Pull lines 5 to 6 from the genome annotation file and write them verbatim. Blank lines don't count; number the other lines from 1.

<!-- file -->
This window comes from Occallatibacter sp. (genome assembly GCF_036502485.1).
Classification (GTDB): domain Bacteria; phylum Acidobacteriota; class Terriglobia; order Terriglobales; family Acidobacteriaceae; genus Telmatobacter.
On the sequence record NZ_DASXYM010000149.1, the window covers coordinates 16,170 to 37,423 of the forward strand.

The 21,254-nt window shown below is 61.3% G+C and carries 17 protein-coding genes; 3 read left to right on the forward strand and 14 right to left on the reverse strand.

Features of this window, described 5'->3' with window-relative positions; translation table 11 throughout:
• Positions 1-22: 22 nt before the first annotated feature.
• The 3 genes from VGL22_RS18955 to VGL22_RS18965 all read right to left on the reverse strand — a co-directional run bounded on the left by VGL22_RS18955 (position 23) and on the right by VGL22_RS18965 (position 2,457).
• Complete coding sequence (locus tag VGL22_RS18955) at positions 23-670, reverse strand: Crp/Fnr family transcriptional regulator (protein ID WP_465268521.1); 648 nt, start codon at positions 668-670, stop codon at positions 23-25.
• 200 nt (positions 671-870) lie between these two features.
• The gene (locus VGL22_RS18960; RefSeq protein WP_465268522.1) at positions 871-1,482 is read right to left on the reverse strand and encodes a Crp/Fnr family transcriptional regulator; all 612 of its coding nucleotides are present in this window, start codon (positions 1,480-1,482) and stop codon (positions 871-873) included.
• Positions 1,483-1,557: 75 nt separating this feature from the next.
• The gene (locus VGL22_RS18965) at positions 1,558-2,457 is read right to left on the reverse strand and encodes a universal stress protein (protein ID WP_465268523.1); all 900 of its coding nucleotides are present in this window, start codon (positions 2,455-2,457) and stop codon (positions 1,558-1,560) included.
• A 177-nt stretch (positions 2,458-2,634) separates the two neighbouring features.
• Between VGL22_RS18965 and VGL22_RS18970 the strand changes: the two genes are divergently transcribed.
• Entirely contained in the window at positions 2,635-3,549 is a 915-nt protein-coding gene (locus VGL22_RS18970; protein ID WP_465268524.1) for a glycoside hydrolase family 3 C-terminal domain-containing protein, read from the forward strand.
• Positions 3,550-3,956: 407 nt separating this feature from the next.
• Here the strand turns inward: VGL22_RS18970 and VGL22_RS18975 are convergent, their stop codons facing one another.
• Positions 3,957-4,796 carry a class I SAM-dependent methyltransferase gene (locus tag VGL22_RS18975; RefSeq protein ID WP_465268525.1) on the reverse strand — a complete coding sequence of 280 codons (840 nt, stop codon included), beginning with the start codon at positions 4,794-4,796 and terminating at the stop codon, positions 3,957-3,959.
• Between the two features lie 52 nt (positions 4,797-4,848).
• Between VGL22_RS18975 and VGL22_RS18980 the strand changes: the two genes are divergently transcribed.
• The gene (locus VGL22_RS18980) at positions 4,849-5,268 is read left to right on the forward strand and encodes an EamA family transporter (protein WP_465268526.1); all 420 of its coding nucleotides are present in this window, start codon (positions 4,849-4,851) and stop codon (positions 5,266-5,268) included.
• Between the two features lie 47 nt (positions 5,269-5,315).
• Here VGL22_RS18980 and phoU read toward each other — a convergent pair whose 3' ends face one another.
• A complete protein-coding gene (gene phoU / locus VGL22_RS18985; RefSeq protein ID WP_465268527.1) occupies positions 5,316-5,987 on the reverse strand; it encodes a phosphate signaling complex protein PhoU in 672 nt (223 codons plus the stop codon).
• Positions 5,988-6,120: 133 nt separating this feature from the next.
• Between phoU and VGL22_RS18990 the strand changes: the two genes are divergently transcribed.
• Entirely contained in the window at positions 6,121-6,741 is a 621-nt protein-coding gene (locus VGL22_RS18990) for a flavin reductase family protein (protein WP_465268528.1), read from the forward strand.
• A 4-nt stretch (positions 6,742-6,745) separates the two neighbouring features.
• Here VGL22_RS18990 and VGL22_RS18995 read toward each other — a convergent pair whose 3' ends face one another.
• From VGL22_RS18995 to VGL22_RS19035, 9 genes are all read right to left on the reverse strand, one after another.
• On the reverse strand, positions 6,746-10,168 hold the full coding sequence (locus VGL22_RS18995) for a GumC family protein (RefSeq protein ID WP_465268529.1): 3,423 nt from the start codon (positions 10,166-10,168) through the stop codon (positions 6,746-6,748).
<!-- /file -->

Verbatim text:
Features of this window, described 5'->3' with window-relative positions; translation table 11 throughout:
• Positions 1-22: 22 nt before the first annotated feature.